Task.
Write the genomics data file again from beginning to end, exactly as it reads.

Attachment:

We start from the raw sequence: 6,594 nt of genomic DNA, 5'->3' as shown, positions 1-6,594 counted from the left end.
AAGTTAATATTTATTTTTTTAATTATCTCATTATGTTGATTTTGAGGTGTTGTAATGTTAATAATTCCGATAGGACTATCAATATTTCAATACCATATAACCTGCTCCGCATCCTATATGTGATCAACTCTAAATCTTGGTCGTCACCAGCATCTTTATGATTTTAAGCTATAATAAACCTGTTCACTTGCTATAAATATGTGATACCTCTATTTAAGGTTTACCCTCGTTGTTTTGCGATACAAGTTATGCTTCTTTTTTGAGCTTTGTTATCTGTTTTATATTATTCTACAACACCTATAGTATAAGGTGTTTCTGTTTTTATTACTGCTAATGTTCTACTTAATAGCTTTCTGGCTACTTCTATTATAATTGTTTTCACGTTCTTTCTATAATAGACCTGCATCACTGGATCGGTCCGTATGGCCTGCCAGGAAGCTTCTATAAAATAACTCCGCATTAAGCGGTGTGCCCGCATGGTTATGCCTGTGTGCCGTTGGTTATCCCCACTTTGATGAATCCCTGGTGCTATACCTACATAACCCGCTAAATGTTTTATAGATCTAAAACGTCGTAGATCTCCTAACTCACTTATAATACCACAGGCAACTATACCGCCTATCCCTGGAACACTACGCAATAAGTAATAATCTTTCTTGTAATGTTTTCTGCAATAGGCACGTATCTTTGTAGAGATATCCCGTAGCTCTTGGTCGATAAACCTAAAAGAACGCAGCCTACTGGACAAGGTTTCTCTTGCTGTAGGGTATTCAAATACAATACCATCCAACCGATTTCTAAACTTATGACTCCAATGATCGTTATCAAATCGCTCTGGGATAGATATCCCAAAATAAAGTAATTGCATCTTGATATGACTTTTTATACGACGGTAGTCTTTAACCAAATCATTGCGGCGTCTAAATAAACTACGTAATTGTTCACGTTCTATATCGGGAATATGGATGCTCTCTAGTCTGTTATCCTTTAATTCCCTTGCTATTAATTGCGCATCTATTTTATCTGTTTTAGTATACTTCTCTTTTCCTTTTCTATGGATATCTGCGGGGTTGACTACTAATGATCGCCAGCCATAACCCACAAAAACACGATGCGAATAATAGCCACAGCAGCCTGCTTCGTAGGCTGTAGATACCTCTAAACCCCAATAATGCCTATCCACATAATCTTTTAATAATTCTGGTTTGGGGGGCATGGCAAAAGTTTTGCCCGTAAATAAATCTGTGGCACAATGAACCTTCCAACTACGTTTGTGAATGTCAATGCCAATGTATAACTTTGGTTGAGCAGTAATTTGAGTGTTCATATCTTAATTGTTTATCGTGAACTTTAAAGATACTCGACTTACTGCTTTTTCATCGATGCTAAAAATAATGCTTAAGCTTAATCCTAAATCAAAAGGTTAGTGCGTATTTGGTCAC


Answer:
We start from the raw sequence: 6,594 nt of genomic DNA, 5'->3' as shown, positions 1-6,594 counted from the left end.
AAGTTAATATTTATTTTTTTAATTATCTCATTATGTTGATTTTGAGGTGTTGTAATGTTAATAATTCCGATAGGACTATCAATATTTCAATACCATATAACCTGCTCCGCATCCTATATGTGATCAACTCTAAATCTTGGTCGTCACCAGCATCTTTATGATTTTAAGCTATAATAAACCTGTTCACTTGCTATAAATATGTGATACCTCTATTTAAGGTTTACCCTCGTTGTTTTGCGATACAAGTTATGCTTCTTTTTTGAGCTTTGTTATCTGTTTTATATTATTCTACAACACCTATAGTATAAGGTGTTTCTGTTTTTATTACTGCTAATGTTCTACTTAATAGCTTTCTGGCTACTTCTATTATAATTGTTTTCACGTTCTTTCTATAATAGACCTGCATCACTGGATCGGTCCGTATGGCCTGCCAGGAAGCTTCTATAAAATAACTCCGCATTAAGCGGTGTGCCCGCATGGTTATGCCTGTGTGCCGTTGGTTATCCCCACTTTGATGAATCCCTGGTGCTATACCTACATAACCCGCTAAATGTTTTATAGATCTAAAACGTCGTAGATCTCCTAACTCACTTATAATACCACAGGCAACTATACCGCCTATCCCTGGAACACTACGCAATAAGTAATAATCTTTCTTGTAATGTTTTCTGCAATAGGCACGTATCTTTGTAGAGATATCCCGTAGCTCTTGGTCGATAAACCTAAAAGAACGCAGCCTACTGGACAAGGTTTCTCTTGCTGTAGGGTATTCAAATACAATACCATCCAACCGATTTCTAAACTTATGACTCCAATGATCGTTATCAAATCGCTCTGGGATAGATATCCCAAAATAAAGTAATTGCATCTTGATATGACTTTTTATACGACGGTAGTCTTTAACCAAATCATTGCGGCGTCTAAATAAACTACGTAATTGTTCACGTTCTATATCGGGAATATGGATGCTCTCTAGTCTGTTATCCTTTAATTCCCTTGCTATTAATTGCGCATCTATTTTATCTGTTTTAGTATACTTCTCTTTTCCTTTTCTATGGATATCTGCGGGGTTGACTACTAATGATCGCCAGCCATAACCCACAAAAACACGATGCGAATAATAGCCACAGCAGCCTGCTTCGTAGGCTGTAGATACCTCTAAACCCCAATAATGCCTATCCACATAATCTTTTAATAATTCTGGTTTGGGGGGCATGGCAAAAGTTTTGCCCGTAAATAAATCTGTGGCACAATGAACCTTCCAACTACGTTTGTGAATGTCAATGCCAATGTATAACTTTGGTTGAGCAGTAATTTGAGTGTTCATATCTTAATTGTTTATCGTGAACTTTAAAGATACTCGACTTACTGCTTTTTCATCGATGCTAAAAATAATGCTTAAGCTTAATCCTAAATCAAAAGGTTAGTGCGTATTTGGTCAC